After being let go, I was finally able¬†to re-assign my¬†focus to the things I really wanted to do. The mentally exhausting eight hours of¬†tedious work¬†was now subject to my own personal preference. While working a dead end job, we¬†constantly seem to¬†fantasize of doing something better with our time. For me a world of music and writing was my way to break free from the mundane nature of the daily grind. For others it could be acting, modeling or various other instances. I had a plan, but as we all know, things don’t always go according to plan.

Once unemployed, It seemed as if all of my ambition had vanished. My writing, my extensive reading and several of my business endeavors were put on the back burner. The absence of employment, increased my freedom, thus increasing my amount of leisure activities. I noticed when you’re employed to a¬†unsatisfactory job, the sense of urgency to either find another job or to focus on your calling,¬†is at its peak. Think about how many people search for jobs while on the clock at the current job that they hate.

As I approach the end of my unemployment benefits, I feel as if I’m in race against time toward a goal of financial freedom and the clock¬†is ticking.¬†Relating back to Common’s quote, I’m with out a doubt¬†writing for my life.¬†Don’t misunderstand what I’m trying to convey. I’m not writing merely to achieve a higher financial standing, I’m striving for a higher sense of self worth at the same time¬†freeing myself from the constraints of a¬†boring 9 to 5.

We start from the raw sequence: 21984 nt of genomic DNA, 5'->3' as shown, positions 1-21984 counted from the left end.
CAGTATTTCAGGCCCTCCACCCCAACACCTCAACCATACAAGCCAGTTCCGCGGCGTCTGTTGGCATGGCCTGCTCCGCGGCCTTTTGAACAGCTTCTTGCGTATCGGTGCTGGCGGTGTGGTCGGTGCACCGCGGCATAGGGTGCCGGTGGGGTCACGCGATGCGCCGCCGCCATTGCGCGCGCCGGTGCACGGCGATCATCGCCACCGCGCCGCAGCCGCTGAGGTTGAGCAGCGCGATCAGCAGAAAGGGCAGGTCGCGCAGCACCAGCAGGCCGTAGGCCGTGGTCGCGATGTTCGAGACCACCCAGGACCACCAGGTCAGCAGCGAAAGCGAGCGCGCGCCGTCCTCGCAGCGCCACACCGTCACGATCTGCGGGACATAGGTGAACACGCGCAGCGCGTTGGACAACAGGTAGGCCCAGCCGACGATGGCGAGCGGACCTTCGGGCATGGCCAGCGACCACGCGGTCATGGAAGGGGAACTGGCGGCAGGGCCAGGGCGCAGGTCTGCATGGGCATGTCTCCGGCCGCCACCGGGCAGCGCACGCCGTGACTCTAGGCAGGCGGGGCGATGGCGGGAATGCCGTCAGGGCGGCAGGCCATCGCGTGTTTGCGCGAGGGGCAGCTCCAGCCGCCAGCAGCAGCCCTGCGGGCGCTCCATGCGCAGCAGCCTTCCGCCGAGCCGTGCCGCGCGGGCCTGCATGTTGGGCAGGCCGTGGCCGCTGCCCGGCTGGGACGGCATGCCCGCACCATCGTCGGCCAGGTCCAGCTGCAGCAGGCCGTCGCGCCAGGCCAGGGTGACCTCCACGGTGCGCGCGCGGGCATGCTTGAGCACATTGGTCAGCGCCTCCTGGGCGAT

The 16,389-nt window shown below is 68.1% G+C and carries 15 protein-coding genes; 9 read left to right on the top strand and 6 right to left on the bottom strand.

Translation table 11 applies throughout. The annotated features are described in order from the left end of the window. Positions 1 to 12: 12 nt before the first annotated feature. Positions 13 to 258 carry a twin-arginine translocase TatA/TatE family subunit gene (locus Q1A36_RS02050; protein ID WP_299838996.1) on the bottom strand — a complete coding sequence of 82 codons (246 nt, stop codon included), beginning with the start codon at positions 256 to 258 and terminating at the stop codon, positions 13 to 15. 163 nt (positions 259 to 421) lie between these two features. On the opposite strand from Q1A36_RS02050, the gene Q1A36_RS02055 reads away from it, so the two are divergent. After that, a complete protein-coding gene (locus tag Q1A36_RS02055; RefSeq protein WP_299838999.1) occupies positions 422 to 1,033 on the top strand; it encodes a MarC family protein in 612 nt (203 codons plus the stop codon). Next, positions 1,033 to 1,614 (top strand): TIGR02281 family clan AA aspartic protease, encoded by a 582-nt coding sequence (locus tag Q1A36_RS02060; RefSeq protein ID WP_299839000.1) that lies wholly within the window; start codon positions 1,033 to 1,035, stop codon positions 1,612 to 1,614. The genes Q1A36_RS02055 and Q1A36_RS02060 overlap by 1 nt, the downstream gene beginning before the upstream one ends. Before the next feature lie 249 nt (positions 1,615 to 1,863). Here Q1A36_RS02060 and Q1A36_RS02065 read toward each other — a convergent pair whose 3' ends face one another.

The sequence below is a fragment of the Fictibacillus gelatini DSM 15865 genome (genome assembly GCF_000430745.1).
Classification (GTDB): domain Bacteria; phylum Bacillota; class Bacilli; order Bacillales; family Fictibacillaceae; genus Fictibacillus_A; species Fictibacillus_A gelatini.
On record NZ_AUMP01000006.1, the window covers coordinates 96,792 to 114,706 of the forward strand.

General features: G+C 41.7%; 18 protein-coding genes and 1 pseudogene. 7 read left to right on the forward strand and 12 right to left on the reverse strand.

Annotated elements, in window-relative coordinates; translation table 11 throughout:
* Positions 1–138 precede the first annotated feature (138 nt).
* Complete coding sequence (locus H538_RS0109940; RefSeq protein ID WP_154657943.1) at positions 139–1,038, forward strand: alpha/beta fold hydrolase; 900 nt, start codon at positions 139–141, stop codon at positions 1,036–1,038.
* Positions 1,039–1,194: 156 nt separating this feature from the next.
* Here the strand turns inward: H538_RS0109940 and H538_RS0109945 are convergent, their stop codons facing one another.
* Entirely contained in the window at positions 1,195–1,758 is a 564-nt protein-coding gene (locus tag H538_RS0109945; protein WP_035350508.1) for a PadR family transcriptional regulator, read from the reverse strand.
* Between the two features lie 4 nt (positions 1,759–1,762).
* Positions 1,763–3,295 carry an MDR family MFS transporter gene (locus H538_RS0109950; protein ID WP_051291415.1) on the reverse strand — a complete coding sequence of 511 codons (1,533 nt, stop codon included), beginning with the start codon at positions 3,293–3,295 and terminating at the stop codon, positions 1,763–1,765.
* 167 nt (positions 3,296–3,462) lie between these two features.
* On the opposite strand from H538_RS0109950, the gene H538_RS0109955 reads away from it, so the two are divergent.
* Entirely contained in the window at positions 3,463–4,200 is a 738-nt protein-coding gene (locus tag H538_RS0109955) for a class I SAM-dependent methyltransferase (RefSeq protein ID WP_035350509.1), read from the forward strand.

I know most people are currently working a job they despise, and for various reasons. Some people have highly important bills, or have many other financial obligations they need to take care of. Because of these of these obligations, people have to curb their appetite for more. Due to the constant need for money, and the stability that comes with it,  many quests for greatness are often stifled. I on the other hand, was given the opportunity to do what I wanted, when I wanted, and still get paid. Despite my previous quest for greatness, during this extended time off from working, I feel as if I have squandered away all my plans of action.

So in these¬†last few months of unemployment, my focus has been renewed.¬†I’m writing to ensure I never have to wake up early to go to a job I don’t like. I’m writing to enhance my chances at making a more substantial amount of money. I’m writing to increase my input in society and I’m writing to maintain my sanity and my happiness.¬†Most of all, I’m writing for my life, because I’m scared of a day job.


No more!!!
  1. great article!!..i feel the same way about work

  2. Kenyana says:

    I totally agree with you, I'm on UE right now too. And i've just been chillin…lol. I need to step it up

  3. Jenita says:

    Too many coilmpments too little space, thanks!